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Bangkog Co (Bangkog Tso; Bange Cuo; Bangge Cuo), Baingoin Co. (Bange Co.), Nagchu Prefecture (Naqu Prefecture), Tibet Autonomous Region, China

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Latitude & Longitude (WGS84): 31° 43' North , 89° 29' East
Latitude & Longitude (decimal): 31.7166666667, 89.4833333333
Name(s) in local language(s):班戈锘 (班戈湖), 班戈县 (དཔལ་མགོན་རྫོང་), 那曲地区 (ནག་ཆུ་ས་ཁུལ་), 西藏自治区, 中国
Other regions containing this locality:Asia


Bangkog Co is a salt lake in the interior part of the Tibetan Plateau. It consists of three sub-basins (called Lakes I, II and III) joined by narrow channels. Lake I is the upstream sub-basin and has a water-surface elevation of 4525 m asl. There is no surface input into Lake I. Lake I discharges into Lake II (water-surface elevation of 4522 m asl) which in turn discharges into Lake III (water-surface elevation of 4520 m asl). A small stream discharges into Lake III from the southeast. This is the only surface input to the lakes, which are otherwise fed by direct precipitation and springs. The lakes have water depths between 0.3 m (Lake I) and 1 m (Lake III). Lake I and II are seasonally dry, however Lake III is a permanent water body. At their maximum (summer) extent, Lakes I, II and III have areas of 5.4 km2, 50 km2 and 80 km2 respectively. The lake water is saline. The salt content varies from is 168.7 g/l to 403 g/L and the pH from 9 to 10.2. The modern sediments consist of mirabilite bearing carbonate clay in the centre of the lake and mirabilite-bearing carbonate sand with gravels in the nearshore zone. The three saline lakes are inset within a playa. The existence of this playa indicates that Bangkog Lake was larger in the past. The lake basin originated through faulting in the Mesozoic. The underlying bedrock is Cretaceous conglomerate, sandstone and argillite. The climate in the catchment is cold (annual mean temperature of 1.5°C) and arid (total annual precipitation of 308.3 mm, total annual evaporation of 2238.6 mm).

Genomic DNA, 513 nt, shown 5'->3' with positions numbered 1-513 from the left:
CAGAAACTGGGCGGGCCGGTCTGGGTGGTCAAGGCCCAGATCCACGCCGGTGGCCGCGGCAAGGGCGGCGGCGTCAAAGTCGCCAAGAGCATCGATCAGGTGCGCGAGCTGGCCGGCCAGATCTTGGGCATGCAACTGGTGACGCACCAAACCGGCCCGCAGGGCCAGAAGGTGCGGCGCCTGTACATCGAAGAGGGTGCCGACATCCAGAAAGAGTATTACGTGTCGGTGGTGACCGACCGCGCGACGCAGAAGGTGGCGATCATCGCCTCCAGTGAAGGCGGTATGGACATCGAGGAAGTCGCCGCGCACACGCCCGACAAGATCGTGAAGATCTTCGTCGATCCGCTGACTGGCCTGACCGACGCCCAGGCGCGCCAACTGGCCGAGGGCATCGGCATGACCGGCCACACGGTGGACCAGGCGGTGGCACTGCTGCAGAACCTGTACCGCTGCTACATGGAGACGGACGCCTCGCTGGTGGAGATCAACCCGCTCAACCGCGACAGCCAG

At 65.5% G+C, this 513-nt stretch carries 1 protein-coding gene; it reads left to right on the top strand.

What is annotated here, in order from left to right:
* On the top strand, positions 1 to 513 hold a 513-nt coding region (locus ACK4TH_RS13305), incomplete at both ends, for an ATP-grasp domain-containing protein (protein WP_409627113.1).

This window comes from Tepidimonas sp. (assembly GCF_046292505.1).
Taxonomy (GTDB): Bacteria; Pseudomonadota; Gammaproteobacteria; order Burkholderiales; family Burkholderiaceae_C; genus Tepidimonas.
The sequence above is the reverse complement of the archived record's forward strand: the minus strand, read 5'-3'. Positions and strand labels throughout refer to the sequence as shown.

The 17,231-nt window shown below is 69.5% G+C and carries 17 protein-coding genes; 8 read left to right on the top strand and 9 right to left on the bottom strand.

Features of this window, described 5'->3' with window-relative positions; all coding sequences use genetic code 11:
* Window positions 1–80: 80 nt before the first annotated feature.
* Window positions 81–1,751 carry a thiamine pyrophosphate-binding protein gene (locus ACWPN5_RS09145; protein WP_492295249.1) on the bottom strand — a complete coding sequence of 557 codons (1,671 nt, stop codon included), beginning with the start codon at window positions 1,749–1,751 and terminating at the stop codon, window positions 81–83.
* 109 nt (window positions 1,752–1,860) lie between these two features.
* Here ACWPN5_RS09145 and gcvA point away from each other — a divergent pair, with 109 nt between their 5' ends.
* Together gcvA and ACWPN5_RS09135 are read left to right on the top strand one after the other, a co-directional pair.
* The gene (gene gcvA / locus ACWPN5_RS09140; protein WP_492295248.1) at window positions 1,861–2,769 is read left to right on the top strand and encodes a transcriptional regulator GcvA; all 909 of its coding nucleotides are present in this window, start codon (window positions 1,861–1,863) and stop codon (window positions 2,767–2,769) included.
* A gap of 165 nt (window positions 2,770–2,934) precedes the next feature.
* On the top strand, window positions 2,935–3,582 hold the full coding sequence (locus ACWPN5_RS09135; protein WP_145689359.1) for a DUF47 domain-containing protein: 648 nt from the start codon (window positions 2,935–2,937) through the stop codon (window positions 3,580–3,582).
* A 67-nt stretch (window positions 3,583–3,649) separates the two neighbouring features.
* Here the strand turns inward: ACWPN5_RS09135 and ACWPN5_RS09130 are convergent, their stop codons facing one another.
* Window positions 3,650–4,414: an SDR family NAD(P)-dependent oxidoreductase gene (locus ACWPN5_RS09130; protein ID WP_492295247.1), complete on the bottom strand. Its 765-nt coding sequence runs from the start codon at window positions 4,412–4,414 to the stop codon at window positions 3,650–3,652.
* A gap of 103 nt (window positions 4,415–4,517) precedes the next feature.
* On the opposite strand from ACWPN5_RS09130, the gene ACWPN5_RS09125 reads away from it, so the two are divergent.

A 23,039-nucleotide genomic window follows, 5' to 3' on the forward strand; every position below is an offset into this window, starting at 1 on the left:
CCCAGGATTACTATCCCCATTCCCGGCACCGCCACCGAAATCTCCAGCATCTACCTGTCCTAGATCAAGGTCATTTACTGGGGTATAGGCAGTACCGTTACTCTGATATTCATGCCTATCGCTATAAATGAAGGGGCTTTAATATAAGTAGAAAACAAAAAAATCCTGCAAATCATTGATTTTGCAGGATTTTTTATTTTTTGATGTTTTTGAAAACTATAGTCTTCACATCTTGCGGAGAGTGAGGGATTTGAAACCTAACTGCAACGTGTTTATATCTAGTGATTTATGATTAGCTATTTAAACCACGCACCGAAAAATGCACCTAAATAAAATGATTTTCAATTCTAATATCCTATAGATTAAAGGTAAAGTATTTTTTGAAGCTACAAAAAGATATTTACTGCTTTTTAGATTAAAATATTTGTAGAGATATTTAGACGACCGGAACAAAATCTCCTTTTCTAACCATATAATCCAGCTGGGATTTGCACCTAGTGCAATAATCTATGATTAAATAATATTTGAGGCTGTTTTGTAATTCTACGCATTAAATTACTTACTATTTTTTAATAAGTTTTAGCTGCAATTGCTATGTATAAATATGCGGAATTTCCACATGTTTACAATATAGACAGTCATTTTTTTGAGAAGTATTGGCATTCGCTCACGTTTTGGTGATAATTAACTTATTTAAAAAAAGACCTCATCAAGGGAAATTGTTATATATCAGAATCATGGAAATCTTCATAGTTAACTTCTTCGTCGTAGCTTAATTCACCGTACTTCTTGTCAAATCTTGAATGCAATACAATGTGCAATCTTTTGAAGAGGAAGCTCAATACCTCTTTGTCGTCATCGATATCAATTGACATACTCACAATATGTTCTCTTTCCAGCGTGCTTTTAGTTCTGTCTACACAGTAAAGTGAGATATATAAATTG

Mineral List


19 valid minerals.

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References

Xiyu Zheng and Shengsong Yu (1981): Formation of the salt lakes resources and its utiliztation on the Xizang plateau. Scientia Geographica Sinica 1(1), 66-76 (in Chinese with English abstract).

Chang Xu (1985): Primary study of clay minerals and its significance in salt lake sediments of the Qinghai-Tibet plateau. Scientia Geologica Sinica 1(1), 87-96 (in Chinese with English abstract).

Shaoxiu Yang (1991): Saline deposits and minerals of salt lakes in Qinghai-Xizang plateau. Journal of Lake Sciences 3(1), 1-10 (in Chinese with English abstract).

Xiyu Zheng (1994): Comprehensive utilization of salt lake resources over Qinghai-Xizang (Tibet) plateau. Journal of Lake Sciences 6(3), 267-275 (in Chinese with English abstract).

Qingzhong Wang, Yingkai Xiao, Chonggeng Zhang, Haizhen Wei, and Zhiqi Zhao (2001): Boron isotopic compositions of some boron minerals in Qinghai and Tibet. Bulletin of Mineralogy, Petrology and Geochemistry 20(4), 344-366 (in Chinese with English abstract).

Yu, G., Harrison, S.P., and Xue, B. (2001): Lake status records from China: Data Base Documentation. MPI-BGC Technology Report No. 4, pp. 157-161.

Yuanyi Zhao, Mianping Zheng, Xingong Cai, Pingjia Zhao, Wen Zhao, Yunwu Wang, and Xu Ma (2004): Modern lake resources and environment on the western side of the Tibet section of the phase-II project of the Qinghai-Tibet railway. Geological Bulletin of China 23(7), 680-685 (in Chinese with English abstract).

Mianping Zheng and Xifang Liu (2010): Hydrochemistry and minerals assemblages of salt lakes in the Qinghai-Tibet plateau, China. Acta Geologica Sinica 84(11), 1585-1600 (in Chinese with English abstract).

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